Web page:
Tips and Tools


2013 Mac Pro - Expansion and Connections

When it comes to upgrade-ability, the 2013 Mac Pro has multiple external expansion ports. At release, it will ship with four USB 3.0 Ports, six Thunderbolt 2 ports, two Ethernet ports, and one HDMI port. The memory modules for the machine are user upgradeable, so some modifications are possible. Sadly, that is about the extent of the internal upgrade-ability, which falls short when compared to some of its predecessors. The limit of one SSD internally or not being able to add additional GPUs is a significant down side for some users. The new Mac Pro is essentially trading forward thinking design and the latest technology versus the ability to customize and upgrade your machine after purchase.

Mac Pro Expansion Specs:

2013 Mac Pro 2012 Quad-Core Mac Pro 2012 12-Core Mac Pro
PCI Express Generation 3 Three open full-length PCI Express expansion slots
Up to 40 GB/s of bandwidth One PCI Express 2.0 x16 slot
This is the internal bus open only to memory, storage, and processor. All other expansion appears to be external. Two PCI Express 2.0 x4 slots
All slots provide mechanical support for 16-lane cards
300W combined maximum for all PCI Express slots

Mac Pro Connections and Audio Specs:

2013 Mac Pro 2012 Quad-Core Mac Pro 2012 12-Core Mac Pro
Six Thunderbolt 2 ports Four FireWire 800 ports (two on front panel, two on back panel)
Four USB 3.0 ports Five USB 2.0 ports (two on front panel, three on back panel)
Two USB 2.0 ports on included keyboard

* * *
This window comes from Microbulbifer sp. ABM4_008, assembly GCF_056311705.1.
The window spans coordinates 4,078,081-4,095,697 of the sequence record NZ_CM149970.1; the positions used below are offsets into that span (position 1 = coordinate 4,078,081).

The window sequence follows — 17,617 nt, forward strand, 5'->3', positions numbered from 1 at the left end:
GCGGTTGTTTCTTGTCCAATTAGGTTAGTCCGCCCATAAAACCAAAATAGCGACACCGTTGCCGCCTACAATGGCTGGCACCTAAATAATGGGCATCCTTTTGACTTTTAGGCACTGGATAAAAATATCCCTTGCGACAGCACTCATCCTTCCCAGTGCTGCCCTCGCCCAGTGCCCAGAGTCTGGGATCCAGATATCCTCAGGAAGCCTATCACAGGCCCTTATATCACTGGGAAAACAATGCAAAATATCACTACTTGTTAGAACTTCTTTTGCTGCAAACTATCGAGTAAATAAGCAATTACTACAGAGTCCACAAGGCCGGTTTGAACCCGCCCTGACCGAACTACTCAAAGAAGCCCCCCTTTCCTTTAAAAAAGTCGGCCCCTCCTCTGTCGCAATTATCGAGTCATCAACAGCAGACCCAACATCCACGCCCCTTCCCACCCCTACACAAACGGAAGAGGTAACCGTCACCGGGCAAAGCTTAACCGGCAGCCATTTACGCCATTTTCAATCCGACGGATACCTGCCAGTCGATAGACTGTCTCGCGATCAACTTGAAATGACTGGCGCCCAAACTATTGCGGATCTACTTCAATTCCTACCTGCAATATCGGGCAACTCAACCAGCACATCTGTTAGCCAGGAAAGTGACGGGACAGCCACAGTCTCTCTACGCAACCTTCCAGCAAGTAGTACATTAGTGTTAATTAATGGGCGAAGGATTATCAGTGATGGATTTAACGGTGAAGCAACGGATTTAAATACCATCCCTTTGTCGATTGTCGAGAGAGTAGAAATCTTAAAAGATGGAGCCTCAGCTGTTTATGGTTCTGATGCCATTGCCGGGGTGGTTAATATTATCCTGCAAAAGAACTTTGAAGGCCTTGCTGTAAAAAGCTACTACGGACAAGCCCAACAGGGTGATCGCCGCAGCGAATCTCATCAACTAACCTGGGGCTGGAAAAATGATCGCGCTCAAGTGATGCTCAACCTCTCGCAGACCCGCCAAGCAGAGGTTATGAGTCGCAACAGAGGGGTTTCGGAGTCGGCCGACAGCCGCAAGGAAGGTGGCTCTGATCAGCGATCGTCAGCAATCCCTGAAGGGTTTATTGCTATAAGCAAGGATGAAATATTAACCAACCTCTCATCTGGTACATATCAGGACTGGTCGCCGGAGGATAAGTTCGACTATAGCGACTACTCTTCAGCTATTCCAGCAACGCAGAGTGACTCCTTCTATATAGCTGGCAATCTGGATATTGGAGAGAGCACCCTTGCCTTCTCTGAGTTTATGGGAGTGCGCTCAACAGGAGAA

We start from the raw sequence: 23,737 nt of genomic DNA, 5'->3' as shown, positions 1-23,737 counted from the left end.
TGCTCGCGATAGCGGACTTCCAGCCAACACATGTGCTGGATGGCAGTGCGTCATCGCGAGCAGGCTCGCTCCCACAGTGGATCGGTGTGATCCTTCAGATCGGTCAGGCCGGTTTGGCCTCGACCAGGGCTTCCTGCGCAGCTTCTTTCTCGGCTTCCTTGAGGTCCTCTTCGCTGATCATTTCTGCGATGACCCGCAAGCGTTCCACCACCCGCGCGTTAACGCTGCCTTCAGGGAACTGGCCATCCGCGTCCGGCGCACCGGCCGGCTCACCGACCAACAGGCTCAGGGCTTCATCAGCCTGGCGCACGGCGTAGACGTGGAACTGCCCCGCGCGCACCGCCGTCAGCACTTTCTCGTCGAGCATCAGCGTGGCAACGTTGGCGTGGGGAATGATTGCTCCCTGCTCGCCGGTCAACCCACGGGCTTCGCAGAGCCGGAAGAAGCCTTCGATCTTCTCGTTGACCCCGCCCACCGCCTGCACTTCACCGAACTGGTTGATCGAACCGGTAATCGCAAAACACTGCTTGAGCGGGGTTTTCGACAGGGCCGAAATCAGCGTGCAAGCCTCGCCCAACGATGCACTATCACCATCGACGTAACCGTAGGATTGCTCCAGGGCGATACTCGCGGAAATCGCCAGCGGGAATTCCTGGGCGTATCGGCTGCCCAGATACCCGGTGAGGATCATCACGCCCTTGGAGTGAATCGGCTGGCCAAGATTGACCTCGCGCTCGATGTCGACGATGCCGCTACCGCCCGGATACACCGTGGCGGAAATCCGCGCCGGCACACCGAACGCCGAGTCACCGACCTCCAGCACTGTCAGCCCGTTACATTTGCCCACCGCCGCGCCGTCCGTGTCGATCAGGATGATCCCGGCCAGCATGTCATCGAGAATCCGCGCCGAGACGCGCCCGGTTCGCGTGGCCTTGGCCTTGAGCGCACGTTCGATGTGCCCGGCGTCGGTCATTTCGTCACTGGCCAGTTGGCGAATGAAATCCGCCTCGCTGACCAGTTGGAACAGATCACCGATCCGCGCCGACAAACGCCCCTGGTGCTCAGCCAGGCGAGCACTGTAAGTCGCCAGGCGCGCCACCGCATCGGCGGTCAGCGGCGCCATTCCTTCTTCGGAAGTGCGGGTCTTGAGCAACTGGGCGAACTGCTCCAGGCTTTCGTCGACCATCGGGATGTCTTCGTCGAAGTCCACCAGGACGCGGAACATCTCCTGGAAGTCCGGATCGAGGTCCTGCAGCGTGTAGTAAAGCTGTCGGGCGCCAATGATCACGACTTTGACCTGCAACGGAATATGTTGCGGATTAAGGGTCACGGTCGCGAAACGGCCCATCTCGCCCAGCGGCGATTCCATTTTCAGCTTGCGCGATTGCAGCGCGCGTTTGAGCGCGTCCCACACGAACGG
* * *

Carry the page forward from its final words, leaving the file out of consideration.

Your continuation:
Two Gigabit Ethernet ports Front-panel headphone mini-jack and internal speaker
Optical digital audio input and output TOSLINK ports
One HDMI v. 1.4 port Analog stereo line-level input and output minijacks
Multichannel audio through Mini DisplayPort


By and large, the 2013 Mac Pro offers a complete re-think on PC desktop design. Depending upon your use and the tasks you envision using your machine for, it could be an excellent option. Our biggest concerns with the new Mac Pro are the lack of user upgradeable components (a hallmark of its predecessors,) and the complete dependence on external media could represent hidden additional costs for the machine. Also, users who hoped for a Mac Pro that could be used as a server may be disappointed due to the lack of internal swapping available. However, the underlying technology looks very good. The processor architecture is solid, and the GPU will be readily supported by professional developers (easier updates for drivers.) So all in all, the new Mac Pro is a fair upgrade to a storied line of machines.